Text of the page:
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[LittleTern] — annoyed by repetitive advertisements — wanted the ability to mute their Satellite Box for the duration of every commercial break. Attempts to crack their Satellite Box’s IR protocol went nowhere, so they thought — why not simply mute the TV?

Briefly toying with the idea of a separate remote for the function, [LittleTern] discarded that option as quickly as one tends to lose an additional remote. Instead, they’re using the spare RGYB buttons on their Sony Bravia remote — cutting down on total remotes while still controlling the IR muting system. Each of the four coloured buttons normally don’t do much, so they’re set do different mute length timers — customized for the channel or time of day. The system that sends the code to the TV is an Arduino Pro Mini controlling an IR LED and receiver, with a status LED set to glow according to which button was pressed.

With the helpful documentation from [Ken Shirriff]’s research into IR remotes — yes, that [Ken Schirriff] — [LittleTern] had the needed codes for their TV in hand and a programmed and ready Arduino. They were able to 3D print a project box, attach it to their TV near its IR receiver, and power it off its USB! Bonus!

[LittleTern] has provided their code in their blog post. There’s a little timing tinkering that needs to be done to ensure it works smoothly with a given setup, but otherwise, gone are the days of fumbling for the remote as your program resumes!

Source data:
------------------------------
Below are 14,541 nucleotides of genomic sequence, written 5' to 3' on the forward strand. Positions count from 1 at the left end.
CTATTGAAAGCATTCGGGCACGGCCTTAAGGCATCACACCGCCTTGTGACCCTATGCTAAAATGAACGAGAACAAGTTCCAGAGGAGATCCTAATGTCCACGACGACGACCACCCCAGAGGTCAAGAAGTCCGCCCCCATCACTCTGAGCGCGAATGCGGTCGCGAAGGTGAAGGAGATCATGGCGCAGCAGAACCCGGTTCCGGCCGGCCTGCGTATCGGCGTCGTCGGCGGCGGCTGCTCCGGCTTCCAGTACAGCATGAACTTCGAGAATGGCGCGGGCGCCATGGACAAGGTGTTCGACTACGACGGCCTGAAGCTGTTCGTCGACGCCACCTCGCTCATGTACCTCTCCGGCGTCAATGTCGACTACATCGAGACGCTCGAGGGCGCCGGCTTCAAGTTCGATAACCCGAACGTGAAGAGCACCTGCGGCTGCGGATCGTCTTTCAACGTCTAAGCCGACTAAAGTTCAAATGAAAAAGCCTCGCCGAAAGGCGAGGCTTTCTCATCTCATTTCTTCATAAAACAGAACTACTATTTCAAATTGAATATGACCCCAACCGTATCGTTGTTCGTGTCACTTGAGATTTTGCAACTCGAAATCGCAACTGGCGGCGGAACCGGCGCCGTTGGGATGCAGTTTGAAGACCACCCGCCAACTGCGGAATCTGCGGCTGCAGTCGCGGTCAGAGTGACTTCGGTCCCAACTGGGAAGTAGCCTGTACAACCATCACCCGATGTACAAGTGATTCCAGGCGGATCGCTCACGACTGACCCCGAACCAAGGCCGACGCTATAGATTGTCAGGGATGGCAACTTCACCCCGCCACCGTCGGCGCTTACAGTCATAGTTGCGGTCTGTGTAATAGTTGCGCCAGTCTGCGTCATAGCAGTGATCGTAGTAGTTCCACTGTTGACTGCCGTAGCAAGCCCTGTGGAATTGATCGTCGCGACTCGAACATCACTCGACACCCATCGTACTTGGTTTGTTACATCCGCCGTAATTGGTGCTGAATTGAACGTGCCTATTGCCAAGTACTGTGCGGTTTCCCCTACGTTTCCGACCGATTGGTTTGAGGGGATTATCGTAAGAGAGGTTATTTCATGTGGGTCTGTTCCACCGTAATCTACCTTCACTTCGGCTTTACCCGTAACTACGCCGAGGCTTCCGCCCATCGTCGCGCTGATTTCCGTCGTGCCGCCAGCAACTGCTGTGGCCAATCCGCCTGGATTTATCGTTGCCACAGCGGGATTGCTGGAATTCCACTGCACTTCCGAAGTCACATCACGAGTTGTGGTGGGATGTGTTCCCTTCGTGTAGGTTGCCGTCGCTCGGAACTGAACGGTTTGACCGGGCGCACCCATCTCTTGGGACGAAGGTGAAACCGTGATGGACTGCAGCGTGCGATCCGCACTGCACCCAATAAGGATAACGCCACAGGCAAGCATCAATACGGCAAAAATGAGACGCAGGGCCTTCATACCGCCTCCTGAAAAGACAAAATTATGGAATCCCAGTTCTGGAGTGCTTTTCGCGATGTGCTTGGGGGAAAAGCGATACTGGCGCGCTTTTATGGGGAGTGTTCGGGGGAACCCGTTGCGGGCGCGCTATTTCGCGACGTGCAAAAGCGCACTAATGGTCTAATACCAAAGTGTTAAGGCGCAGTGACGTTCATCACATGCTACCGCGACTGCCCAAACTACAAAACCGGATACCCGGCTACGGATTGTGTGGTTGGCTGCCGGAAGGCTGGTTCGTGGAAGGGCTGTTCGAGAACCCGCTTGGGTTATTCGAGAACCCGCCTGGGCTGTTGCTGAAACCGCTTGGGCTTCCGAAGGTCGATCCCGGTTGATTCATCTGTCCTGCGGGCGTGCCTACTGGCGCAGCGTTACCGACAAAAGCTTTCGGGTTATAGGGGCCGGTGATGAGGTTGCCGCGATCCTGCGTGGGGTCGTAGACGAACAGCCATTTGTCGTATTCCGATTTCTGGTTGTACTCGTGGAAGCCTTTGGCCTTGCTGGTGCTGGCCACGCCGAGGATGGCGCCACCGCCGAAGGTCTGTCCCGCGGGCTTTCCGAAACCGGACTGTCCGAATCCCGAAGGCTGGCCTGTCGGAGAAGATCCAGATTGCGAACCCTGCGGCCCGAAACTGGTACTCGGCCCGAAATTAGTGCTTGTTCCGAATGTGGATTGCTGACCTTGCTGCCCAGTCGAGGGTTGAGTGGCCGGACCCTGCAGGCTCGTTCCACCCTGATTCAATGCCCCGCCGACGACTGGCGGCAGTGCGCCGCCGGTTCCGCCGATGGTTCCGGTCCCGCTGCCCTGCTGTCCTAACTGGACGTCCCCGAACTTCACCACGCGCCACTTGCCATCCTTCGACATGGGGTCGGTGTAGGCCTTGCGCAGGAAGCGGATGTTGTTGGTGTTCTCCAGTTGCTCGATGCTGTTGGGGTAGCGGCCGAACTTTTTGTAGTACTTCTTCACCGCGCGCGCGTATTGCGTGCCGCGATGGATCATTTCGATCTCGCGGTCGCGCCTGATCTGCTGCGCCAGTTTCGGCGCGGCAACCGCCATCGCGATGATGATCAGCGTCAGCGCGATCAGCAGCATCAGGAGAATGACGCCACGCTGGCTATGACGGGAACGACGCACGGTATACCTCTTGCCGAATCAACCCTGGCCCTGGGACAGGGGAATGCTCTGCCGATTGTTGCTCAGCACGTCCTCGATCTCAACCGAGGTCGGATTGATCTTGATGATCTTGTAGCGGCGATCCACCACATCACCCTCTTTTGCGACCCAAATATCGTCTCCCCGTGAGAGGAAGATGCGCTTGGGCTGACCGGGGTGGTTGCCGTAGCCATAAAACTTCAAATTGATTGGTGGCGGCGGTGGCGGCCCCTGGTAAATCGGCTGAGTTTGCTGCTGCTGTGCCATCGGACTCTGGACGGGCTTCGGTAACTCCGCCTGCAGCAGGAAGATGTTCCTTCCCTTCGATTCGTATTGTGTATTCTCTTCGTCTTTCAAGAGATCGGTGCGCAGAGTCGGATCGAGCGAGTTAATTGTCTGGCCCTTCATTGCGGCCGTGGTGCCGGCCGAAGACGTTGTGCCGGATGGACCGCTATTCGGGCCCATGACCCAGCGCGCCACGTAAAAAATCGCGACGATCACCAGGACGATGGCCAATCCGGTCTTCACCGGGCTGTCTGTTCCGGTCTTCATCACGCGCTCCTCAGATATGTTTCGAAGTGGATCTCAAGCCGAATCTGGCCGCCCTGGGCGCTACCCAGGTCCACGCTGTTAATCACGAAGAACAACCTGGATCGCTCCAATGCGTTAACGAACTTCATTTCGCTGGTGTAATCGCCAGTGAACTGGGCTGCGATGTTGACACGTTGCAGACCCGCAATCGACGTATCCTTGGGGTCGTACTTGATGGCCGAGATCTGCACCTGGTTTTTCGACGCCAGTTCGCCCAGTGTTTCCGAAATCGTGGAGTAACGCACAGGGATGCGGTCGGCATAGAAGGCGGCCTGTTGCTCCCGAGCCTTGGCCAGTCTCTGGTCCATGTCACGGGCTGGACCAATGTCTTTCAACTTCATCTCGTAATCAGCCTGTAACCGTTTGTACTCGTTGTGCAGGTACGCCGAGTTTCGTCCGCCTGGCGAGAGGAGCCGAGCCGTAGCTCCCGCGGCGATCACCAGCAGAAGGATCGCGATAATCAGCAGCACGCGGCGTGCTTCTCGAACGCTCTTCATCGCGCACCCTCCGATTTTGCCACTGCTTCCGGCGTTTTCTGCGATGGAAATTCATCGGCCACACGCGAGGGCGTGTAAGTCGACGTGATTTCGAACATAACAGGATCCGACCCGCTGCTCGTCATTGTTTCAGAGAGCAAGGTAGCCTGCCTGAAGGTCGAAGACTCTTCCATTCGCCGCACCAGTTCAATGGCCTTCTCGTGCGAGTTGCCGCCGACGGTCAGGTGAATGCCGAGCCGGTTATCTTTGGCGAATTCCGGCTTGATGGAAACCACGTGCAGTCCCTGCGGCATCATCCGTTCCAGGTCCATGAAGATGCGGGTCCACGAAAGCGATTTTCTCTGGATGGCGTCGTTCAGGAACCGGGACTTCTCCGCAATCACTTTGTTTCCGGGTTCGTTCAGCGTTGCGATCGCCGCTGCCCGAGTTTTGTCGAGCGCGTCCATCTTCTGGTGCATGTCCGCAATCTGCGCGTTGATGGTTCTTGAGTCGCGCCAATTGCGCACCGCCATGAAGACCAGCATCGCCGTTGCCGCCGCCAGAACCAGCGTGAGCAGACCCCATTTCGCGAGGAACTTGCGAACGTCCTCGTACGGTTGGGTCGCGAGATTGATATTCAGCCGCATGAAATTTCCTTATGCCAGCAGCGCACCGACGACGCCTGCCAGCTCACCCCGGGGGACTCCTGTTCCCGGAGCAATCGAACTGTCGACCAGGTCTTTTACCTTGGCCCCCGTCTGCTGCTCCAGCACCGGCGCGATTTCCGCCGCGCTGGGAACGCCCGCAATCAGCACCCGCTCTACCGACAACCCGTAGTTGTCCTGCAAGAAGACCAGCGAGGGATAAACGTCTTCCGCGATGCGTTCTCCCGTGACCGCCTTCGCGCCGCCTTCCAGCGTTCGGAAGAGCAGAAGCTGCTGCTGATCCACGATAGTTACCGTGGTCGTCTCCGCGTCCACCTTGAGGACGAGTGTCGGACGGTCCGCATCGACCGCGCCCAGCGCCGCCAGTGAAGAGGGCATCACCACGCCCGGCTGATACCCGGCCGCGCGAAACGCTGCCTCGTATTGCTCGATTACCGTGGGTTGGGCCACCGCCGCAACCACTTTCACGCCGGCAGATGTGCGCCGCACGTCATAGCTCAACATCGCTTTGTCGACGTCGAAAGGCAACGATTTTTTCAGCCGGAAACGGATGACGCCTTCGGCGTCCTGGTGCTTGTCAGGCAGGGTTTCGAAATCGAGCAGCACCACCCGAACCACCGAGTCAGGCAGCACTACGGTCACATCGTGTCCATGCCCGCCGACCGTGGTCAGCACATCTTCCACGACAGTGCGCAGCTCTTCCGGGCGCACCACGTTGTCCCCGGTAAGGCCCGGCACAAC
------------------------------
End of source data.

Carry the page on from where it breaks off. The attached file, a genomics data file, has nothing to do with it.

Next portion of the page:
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Last night Massimo Banzi was Guest Judge on Intel  America’s Greatest Maker - episode 4 and had the difficult task of evaluating the teams and their projects competing in the Make or Break rounds for $100,000 and a spot in the million dollar finale.

Check some bits of the episode in this Meet and Greet video and in the Fast Forward of the episode!

14 (2)Most of us spend far too much time in front of the TV. So I designed a system that will automatically limit when and how much the TV can be on.

Read more on MAKE

The post Limit TV Time with an Arduino-Controlled Relay appeared first on Make: DIY Projects, How-Tos, Electronics, Crafts and Ideas for Makers.

Apr
28

What’s an Arduino? Jimmy Fallon knows it…

arduino, Featured, gas sensor, jimmy fallon, sensors, temperature, Tv, video, Wildfire Commenti disabilitati su What’s an Arduino? Jimmy Fallon knows it… 

Show1

An Arduino Uno appeared at The Tonight Show thanks to a project called Wildfire Warning System created by a 14 years old girl from California. Take a look at the video to discover how  you can detect fires  using a gas sensor and a temperature sensor.

And guess what? Jimmy Fallon knows what an Arduino is! Watch the video:

Show2

Photo by Eric SchneeweisIf you want to channel your inner Catherine Zeta-Jones and give it a shot yourself, take a crack at the Laser Maze.

Read more on MAKE

Ago
28

Video mixing chess games on tv in Norway using Ethernet Shield

arduino, chess, ethernet, Featured, games, Norway, shield, Tv Commenti disabilitati su Video mixing chess games on tv in Norway using Ethernet Shield 

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Heidi Røneid with an Arduino Ethernet microprocessor. (Photo: Tore Zakariassen, NRK)

When The Norwegian Broadcasting (NRK) planned the television broadcast of the Chess Olympiad 2014 in Tromsø, Norway, they encountered a challenge: how to mix video, graphics and the results of many ongoing chess games simultaneously, requiring 16 cameras for the games going on at the same time?

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On their blog you can find a long and nice post about how they found the solution using Arduino Uno, Arduino Ethernet Shield and the library for Arduino to control such Atem switchers written by Kasper Skårhøj: